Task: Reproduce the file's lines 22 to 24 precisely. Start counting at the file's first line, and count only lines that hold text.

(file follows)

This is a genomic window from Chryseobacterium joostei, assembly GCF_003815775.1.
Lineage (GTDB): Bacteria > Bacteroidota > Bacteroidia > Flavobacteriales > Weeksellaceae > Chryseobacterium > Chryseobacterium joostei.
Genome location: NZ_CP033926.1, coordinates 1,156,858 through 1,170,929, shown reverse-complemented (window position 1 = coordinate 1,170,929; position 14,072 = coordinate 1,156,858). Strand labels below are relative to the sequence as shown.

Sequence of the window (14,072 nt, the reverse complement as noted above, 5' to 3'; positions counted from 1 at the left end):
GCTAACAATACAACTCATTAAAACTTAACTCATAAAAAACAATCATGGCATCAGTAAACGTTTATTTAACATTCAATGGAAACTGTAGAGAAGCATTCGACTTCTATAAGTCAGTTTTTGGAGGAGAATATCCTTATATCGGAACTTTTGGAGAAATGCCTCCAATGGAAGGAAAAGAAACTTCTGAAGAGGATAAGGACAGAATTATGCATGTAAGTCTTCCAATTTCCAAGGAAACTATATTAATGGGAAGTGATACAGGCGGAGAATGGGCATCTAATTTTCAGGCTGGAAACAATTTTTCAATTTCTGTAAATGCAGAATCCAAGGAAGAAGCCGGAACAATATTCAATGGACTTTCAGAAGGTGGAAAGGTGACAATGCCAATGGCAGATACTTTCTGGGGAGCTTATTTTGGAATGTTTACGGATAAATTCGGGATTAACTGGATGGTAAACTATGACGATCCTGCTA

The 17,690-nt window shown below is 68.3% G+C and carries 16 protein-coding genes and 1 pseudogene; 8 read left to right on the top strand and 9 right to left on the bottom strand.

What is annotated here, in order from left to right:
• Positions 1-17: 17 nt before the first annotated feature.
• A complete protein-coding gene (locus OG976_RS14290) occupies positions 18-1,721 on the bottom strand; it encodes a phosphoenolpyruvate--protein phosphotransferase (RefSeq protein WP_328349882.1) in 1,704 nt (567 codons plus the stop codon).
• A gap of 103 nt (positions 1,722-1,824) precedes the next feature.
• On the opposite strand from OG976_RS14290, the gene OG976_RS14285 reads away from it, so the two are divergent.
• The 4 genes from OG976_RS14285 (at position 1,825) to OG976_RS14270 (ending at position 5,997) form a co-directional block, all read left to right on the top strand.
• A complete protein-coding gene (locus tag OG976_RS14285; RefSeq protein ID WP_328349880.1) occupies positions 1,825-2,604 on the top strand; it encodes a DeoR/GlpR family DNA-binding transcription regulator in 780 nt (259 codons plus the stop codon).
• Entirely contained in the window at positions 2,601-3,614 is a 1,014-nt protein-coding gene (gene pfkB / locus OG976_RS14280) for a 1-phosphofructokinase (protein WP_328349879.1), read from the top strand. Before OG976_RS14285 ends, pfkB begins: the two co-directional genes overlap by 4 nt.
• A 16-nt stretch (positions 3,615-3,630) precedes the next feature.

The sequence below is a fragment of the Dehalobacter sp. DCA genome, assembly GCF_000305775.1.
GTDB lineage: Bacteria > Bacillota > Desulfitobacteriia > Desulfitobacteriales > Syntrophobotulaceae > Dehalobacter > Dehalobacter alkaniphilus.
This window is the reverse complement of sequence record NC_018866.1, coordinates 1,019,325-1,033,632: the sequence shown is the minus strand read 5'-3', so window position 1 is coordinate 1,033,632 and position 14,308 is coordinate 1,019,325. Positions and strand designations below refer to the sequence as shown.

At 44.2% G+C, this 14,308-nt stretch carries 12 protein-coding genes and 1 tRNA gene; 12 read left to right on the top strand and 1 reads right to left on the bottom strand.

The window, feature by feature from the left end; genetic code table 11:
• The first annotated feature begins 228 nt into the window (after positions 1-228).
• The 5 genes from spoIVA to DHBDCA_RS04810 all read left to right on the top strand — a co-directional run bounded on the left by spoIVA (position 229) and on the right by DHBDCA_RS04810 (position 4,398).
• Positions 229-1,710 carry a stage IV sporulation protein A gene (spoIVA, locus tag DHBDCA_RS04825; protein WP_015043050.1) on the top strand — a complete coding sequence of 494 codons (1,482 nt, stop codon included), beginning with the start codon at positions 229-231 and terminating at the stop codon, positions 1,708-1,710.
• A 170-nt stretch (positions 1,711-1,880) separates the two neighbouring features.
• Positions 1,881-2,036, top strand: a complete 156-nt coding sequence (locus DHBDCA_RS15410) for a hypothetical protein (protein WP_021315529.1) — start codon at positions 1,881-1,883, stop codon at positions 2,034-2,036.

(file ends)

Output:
• The 5 genes from spoIVA to DHBDCA_RS04810 all read left to right on the top strand — a co-directional run bounded on the left by spoIVA (position 229) and on the right by DHBDCA_RS04810 (position 4,398).
• Positions 229-1,710 carry a stage IV sporulation protein A gene (spoIVA, locus tag DHBDCA_RS04825; protein WP_015043050.1) on the top strand — a complete coding sequence of 494 codons (1,482 nt, stop codon included), beginning with the start codon at positions 229-231 and terminating at the stop codon, positions 1,708-1,710.
• A 170-nt stretch (positions 1,711-1,880) separates the two neighbouring features.